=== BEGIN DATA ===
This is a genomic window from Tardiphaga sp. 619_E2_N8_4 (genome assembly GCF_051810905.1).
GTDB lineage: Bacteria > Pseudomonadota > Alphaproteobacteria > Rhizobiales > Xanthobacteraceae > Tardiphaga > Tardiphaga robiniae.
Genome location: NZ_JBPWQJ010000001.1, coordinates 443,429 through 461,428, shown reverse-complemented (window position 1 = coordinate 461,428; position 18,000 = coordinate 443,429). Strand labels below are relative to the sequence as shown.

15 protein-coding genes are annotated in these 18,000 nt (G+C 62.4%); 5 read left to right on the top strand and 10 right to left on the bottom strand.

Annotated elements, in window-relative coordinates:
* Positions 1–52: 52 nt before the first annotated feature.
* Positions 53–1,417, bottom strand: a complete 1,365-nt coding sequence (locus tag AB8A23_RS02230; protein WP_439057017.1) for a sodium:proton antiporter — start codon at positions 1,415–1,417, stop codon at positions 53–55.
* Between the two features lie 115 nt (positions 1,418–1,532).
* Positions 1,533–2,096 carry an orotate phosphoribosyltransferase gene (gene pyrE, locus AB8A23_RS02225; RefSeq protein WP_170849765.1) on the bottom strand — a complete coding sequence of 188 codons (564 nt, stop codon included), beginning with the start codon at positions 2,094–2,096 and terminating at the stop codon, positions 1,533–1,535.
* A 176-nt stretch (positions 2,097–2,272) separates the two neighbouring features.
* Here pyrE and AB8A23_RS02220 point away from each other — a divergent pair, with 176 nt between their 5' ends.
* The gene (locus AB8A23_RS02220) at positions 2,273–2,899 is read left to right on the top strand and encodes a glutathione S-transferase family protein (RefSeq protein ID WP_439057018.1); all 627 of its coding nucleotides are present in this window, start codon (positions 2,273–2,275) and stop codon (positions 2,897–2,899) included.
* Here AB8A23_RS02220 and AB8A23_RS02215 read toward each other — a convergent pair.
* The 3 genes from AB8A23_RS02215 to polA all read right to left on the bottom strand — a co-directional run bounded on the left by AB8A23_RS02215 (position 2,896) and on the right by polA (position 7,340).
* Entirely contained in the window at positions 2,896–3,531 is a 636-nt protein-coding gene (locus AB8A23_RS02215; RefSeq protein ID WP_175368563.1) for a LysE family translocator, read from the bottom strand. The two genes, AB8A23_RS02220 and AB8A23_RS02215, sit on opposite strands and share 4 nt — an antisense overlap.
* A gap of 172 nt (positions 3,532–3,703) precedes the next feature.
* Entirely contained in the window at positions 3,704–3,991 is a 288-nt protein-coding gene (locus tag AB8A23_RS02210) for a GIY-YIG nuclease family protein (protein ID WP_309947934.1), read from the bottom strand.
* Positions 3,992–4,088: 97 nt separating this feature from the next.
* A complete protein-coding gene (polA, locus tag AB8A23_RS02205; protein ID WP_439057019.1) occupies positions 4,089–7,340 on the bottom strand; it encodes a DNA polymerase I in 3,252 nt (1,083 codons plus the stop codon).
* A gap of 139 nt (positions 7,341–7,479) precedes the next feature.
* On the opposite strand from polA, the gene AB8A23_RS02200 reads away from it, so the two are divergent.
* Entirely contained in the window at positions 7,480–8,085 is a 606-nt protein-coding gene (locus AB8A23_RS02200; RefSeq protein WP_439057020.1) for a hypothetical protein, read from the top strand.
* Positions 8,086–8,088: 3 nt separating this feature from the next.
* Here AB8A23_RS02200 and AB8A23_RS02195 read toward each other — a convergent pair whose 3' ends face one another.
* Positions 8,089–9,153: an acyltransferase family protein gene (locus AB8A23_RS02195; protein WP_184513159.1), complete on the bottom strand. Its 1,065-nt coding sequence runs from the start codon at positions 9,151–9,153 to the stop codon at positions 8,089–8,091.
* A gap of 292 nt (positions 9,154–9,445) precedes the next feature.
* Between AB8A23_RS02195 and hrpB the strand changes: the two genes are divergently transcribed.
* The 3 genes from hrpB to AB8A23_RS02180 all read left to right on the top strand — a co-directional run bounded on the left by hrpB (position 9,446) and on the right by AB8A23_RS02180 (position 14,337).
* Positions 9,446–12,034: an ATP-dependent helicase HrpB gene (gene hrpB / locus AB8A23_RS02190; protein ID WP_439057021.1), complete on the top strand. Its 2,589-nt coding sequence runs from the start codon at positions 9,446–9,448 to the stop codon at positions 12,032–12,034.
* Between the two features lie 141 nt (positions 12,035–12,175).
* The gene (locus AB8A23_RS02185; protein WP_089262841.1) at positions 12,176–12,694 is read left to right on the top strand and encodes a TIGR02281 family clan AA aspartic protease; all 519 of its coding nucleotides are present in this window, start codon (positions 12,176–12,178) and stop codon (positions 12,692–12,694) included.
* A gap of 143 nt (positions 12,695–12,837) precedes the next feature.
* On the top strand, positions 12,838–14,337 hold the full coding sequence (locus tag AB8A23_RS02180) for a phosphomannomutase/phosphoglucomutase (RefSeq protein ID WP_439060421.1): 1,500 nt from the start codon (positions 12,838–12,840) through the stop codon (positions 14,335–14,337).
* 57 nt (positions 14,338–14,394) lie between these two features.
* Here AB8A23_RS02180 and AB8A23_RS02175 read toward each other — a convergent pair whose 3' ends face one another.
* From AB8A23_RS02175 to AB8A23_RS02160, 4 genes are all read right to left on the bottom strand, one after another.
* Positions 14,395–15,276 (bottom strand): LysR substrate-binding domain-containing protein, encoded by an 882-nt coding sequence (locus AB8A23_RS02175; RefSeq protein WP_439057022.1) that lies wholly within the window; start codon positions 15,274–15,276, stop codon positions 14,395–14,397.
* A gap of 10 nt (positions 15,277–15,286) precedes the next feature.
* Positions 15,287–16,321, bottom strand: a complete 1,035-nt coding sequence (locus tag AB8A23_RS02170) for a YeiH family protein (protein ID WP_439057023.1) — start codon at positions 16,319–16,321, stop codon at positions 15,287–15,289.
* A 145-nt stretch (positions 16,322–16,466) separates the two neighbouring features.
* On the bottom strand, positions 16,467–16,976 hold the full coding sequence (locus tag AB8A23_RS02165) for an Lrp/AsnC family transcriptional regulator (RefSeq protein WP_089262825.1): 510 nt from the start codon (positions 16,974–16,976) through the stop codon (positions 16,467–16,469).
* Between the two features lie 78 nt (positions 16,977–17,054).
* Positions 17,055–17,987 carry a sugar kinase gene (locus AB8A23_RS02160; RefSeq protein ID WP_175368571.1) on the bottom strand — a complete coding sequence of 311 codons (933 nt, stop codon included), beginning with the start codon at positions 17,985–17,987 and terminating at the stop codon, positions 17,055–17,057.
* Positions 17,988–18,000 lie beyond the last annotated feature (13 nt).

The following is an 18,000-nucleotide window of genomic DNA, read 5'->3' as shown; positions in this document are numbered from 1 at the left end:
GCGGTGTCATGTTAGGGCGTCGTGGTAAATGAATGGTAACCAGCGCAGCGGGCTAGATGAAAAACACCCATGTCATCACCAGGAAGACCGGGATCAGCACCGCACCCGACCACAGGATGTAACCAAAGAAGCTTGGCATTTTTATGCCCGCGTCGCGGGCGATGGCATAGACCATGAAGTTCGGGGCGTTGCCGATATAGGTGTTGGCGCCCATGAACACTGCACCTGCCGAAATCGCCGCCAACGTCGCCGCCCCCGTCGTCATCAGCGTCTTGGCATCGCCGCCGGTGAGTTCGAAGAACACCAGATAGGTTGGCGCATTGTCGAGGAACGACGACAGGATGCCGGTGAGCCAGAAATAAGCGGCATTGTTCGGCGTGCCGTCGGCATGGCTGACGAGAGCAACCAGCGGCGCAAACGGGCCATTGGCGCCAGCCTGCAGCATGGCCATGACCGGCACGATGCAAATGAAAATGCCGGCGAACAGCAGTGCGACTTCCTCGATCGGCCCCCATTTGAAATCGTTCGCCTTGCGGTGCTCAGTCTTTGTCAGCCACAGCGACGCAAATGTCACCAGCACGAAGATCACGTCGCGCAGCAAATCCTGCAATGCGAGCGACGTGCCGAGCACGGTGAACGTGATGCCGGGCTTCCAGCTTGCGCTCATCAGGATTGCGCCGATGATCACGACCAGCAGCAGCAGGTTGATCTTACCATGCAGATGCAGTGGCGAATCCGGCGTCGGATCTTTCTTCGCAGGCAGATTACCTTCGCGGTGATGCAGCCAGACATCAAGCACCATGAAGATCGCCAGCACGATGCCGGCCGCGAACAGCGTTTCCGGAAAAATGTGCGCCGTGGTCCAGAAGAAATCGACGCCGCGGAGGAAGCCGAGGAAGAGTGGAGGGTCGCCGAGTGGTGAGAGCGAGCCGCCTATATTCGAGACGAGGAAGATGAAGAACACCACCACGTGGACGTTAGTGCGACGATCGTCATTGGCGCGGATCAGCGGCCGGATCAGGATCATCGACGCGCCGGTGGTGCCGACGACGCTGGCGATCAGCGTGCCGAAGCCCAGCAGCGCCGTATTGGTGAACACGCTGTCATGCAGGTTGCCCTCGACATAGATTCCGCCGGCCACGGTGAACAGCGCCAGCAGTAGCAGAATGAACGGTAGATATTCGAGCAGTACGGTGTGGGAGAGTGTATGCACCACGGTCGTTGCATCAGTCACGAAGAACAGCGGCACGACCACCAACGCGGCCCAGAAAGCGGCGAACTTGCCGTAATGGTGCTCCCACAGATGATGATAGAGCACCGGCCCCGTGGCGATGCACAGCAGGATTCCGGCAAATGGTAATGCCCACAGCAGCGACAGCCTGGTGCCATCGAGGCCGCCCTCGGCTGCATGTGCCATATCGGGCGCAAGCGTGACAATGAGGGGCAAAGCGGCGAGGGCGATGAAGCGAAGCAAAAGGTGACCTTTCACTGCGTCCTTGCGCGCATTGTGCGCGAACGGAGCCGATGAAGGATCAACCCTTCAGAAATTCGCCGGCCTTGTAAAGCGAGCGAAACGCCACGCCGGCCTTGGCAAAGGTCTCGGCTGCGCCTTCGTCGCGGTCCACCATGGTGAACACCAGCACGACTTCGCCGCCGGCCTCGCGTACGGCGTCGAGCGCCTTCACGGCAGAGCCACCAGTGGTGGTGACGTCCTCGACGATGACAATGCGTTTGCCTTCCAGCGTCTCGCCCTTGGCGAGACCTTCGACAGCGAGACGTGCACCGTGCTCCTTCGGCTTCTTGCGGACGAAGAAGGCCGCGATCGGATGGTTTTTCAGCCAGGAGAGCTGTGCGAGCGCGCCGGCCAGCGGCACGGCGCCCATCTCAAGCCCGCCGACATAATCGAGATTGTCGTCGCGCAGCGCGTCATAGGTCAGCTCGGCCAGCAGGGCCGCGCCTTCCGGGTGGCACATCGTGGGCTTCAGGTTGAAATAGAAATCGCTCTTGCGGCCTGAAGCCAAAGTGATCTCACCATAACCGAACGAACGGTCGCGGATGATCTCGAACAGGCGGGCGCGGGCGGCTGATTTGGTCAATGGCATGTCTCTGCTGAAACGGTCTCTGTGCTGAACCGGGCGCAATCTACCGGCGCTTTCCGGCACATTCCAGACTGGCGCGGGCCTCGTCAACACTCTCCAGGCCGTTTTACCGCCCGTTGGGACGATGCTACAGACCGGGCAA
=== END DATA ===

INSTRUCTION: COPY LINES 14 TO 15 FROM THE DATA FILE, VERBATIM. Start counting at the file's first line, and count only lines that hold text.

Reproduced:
* The 3 genes from AB8A23_RS02215 to polA all read right to left on the bottom strand — a co-directional run bounded on the left by AB8A23_RS02215 (position 2,896) and on the right by polA (position 7,340).
* Entirely contained in the window at positions 2,896–3,531 is a 636-nt protein-coding gene (locus AB8A23_RS02215; RefSeq protein ID WP_175368563.1) for a LysE family translocator, read from the bottom strand. The two genes, AB8A23_RS02220 and AB8A23_RS02215, sit on opposite strands and share 4 nt — an antisense overlap.